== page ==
A good first step to efficiently utilizing app logs is to limit their amount.

Although you might be tempted to record every possible application event to ensure complete coverage, you’ll likely get lost in such a swamp of log messages.

Shubham Gupta, a principal engineer at Ula, has also pointed this out:

Shubham Cupta quote
Illustration: Shake / Source: Ula Engineering

If you’re bogged down with too many app logs, it’ll be like trying to find a needle in a haystack when locating information.

Therefore, it’s best to perform app logging intelligently but sparingly, only when necessary.

Bug and crash reporting tool for apps. That gets you all the data.

One easy strategy to accomplish this is by logging moderately but examining your app logs at three different layers.

This is because the log visibility will change with each architectural layer, revealing new insights at each level.

The graph below provides a great example of this:

 log visibility
Source: IEEE

As you can see, the logs report different datasets at each architectural level.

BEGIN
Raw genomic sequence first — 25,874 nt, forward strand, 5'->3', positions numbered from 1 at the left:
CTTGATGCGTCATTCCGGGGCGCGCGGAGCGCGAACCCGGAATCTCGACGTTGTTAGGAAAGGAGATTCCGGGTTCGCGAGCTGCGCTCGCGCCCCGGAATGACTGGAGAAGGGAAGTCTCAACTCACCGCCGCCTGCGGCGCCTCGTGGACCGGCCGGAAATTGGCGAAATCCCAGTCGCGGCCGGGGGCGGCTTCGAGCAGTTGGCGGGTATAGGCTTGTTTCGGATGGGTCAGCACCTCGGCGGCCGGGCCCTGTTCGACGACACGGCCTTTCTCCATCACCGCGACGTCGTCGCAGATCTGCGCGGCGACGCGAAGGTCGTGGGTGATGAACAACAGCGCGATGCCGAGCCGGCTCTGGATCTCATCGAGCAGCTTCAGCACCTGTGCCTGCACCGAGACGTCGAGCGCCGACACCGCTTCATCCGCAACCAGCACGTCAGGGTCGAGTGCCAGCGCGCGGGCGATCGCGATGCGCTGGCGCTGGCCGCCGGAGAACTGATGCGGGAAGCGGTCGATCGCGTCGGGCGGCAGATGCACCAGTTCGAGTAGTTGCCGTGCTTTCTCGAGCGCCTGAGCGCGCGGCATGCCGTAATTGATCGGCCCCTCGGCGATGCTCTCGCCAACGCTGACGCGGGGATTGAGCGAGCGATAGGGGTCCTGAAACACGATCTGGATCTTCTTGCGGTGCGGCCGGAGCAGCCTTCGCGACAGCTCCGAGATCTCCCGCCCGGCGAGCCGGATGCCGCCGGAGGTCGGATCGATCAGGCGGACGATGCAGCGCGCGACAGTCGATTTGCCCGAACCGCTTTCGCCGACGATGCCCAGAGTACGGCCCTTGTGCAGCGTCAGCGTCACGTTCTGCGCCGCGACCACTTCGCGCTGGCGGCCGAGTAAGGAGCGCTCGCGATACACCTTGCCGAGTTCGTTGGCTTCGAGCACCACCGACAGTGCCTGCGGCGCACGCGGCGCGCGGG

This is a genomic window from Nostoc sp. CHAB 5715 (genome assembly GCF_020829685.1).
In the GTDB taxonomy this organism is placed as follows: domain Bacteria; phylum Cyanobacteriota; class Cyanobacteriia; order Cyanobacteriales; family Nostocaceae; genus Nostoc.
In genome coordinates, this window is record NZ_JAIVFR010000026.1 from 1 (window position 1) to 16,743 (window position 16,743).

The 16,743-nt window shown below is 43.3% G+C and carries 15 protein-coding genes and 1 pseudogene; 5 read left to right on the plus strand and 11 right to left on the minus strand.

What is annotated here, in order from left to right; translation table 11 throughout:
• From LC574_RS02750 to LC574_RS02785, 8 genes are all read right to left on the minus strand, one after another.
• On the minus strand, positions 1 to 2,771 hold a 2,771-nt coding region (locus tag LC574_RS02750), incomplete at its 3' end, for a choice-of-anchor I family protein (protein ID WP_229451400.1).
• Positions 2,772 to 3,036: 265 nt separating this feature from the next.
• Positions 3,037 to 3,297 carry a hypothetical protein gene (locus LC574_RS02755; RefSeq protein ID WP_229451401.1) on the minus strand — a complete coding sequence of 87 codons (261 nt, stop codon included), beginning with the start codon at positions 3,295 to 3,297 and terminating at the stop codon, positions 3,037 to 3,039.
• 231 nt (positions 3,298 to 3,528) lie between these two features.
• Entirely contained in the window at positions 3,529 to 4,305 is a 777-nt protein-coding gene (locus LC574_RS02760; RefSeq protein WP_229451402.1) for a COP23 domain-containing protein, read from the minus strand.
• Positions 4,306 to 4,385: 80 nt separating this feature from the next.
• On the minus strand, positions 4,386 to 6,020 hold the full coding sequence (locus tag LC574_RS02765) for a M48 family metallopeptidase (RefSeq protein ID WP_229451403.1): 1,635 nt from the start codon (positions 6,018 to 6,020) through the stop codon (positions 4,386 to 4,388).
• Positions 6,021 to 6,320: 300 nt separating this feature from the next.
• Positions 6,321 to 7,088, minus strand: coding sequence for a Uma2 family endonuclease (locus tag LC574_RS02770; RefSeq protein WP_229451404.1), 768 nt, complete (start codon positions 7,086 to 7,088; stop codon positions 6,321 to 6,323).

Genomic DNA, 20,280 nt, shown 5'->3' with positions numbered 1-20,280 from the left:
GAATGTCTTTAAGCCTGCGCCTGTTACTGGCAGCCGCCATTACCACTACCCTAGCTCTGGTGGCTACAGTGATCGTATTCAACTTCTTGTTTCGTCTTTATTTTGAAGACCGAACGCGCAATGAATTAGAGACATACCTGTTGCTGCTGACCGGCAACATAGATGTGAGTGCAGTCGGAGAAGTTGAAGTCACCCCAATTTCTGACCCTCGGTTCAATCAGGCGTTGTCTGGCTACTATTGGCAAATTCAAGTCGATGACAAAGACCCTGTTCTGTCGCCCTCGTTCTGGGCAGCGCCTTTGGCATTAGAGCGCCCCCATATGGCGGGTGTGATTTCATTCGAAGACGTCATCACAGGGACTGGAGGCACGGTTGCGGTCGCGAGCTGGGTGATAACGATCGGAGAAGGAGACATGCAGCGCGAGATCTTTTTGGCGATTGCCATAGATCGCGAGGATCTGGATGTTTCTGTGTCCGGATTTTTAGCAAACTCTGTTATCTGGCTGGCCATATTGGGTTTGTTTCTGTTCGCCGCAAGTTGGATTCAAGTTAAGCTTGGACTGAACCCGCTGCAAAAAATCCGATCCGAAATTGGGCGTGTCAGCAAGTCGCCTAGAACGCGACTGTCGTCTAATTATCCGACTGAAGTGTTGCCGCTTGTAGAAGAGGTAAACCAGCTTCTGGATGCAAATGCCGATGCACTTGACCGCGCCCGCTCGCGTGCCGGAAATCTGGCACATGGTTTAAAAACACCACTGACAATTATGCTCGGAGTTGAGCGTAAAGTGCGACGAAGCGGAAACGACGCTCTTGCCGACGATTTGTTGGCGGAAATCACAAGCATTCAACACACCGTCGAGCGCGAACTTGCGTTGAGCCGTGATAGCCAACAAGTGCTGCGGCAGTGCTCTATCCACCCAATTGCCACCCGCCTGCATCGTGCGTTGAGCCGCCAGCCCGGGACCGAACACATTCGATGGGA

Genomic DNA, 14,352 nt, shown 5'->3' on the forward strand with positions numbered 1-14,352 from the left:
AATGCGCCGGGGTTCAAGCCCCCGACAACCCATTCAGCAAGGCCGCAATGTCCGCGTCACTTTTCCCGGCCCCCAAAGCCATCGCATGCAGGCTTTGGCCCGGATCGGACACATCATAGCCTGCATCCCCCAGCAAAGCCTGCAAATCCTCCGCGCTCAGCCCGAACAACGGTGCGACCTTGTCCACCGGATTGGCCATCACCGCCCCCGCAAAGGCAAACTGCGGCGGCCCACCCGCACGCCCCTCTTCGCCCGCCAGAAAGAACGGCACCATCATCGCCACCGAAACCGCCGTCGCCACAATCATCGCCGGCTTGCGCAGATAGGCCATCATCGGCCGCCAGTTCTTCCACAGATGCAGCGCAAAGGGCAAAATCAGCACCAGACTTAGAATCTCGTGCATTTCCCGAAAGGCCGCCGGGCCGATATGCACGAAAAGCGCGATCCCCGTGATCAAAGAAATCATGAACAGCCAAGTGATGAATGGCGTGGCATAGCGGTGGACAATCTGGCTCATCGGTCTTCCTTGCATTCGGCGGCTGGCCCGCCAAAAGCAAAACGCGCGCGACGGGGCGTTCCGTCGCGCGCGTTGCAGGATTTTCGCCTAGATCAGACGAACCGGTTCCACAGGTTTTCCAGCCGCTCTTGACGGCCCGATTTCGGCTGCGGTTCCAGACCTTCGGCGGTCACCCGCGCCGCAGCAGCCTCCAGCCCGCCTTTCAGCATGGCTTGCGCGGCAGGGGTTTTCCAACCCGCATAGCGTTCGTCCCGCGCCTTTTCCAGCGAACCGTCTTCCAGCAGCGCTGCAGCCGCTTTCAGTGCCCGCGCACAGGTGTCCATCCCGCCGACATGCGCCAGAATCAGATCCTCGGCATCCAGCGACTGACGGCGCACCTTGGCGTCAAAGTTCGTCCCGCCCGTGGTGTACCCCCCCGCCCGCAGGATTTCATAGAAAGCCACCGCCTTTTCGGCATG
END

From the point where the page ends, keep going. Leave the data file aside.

If you omit even one layer, you might miss out on vital information that could help uncover unusual behavior in your application.

An easy method to stay on top of such intricacies is to invest in a log management tool.

For example, the logging tool Sematext allows you to easily assign log levels and then filter your search results based on the tags you’ve used for them.

Here’s how it looks:

Source: Sematext

Sematext has filtered all of the defects that have been assigned the level of ERROR.

With this advanced search capability, developers can immediately locate bugs, all thanks to the efficient use of app logs.


If you want to find out what’s going on inside your application, try turning to your app logs.

These records are a detailed, thorough file of every relevant application event, including errors, access information, changes made, and similar.

Examining the log gives you a top-down view of everything occurring with your software.

With this knowledge, debugging and software diagnostics should then be significantly facilitated.

Developers will have a treasure trove of information on their hands, making such troubleshooting and analysis processes much more straightforward.

If you haven’t yet started app logging, consider implementing it—your developers will thank you.